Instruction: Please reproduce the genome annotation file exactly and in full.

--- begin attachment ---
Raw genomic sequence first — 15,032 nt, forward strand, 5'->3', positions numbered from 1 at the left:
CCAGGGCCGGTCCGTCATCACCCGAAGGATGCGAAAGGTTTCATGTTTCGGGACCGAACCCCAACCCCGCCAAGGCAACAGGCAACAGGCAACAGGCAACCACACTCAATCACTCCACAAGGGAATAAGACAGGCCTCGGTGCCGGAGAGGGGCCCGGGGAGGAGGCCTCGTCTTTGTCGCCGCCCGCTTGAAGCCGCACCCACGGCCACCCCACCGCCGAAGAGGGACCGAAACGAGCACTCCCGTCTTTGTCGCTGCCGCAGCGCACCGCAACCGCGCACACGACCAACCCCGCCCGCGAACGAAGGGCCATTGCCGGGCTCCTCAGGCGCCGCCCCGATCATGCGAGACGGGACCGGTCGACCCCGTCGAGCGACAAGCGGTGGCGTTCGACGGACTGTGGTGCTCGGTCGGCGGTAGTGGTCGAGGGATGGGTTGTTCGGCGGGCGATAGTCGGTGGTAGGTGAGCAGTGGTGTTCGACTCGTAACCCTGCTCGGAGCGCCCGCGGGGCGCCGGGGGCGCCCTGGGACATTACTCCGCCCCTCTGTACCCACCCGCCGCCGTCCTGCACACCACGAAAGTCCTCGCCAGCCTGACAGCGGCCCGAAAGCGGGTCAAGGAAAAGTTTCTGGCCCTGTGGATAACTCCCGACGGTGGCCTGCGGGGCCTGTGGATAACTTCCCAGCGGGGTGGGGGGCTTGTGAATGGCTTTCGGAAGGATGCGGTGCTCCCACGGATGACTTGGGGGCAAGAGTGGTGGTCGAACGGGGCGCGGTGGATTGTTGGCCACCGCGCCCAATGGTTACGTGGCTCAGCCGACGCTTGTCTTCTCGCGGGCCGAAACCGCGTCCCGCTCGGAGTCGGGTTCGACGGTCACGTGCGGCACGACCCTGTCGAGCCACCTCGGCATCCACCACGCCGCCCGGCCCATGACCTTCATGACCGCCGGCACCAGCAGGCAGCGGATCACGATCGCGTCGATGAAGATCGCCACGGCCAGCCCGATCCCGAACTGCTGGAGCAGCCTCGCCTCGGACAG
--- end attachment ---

Raw genomic sequence first — 15,032 nt, forward strand, 5'->3', positions numbered from 1 at the left:
CCAGGGCCGGTCCGTCATCACCCGAAGGATGCGAAAGGTTTCATGTTTCGGGACCGAACCCCAACCCCGCCAAGGCAACAGGCAACAGGCAACAGGCAACCACACTCAATCACTCCACAAGGGAATAAGACAGGCCTCGGTGCCGGAGAGGGGCCCGGGGAGGAGGCCTCGTCTTTGTCGCCGCCCGCTTGAAGCCGCACCCACGGCCACCCCACCGCCGAAGAGGGACCGAAACGAGCACTCCCGTCTTTGTCGCTGCCGCAGCGCACCGCAACCGCGCACACGACCAACCCCGCCCGCGAACGAAGGGCCATTGCCGGGCTCCTCAGGCGCCGCCCCGATCATGCGAGACGGGACCGGTCGACCCCGTCGAGCGACAAGCGGTGGCGTTCGACGGACTGTGGTGCTCGGTCGGCGGTAGTGGTCGAGGGATGGGTTGTTCGGCGGGCGATAGTCGGTGGTAGGTGAGCAGTGGTGTTCGACTCGTAACCCTGCTCGGAGCGCCCGCGGGGCGCCGGGGGCGCCCTGGGACATTACTCCGCCCCTCTGTACCCACCCGCCGCCGTCCTGCACACCACGAAAGTCCTCGCCAGCCTGACAGCGGCCCGAAAGCGGGTCAAGGAAAAGTTTCTGGCCCTGTGGATAACTCCCGACGGTGGCCTGCGGGGCCTGTGGATAACTTCCCAGCGGGGTGGGGGGCTTGTGAATGGCTTTCGGAAGGATGCGGTGCTCCCACGGATGACTTGGGGGCAAGAGTGGTGGTCGAACGGGGCGCGGTGGATTGTTGGCCACCGCGCCCAATGGTTACGTGGCTCAGCCGACGCTTGTCTTCTCGCGGGCCGAAACCGCGTCCCGCTCGGAGTCGGGTTCGACGGTCACGTGCGGCACGACCCTGTCGAGCCACCTCGGCATCCACCACGCCGCCCGGCCCATGACCTTCATGACCGCCGGCACCAGCAGGCAGCGGATCACGATCGCGTCGATGAAGATCGCCACGGCCAGCCCGATCCCGAACTGCTGGAGCAGCCTCGCCTCGGACAG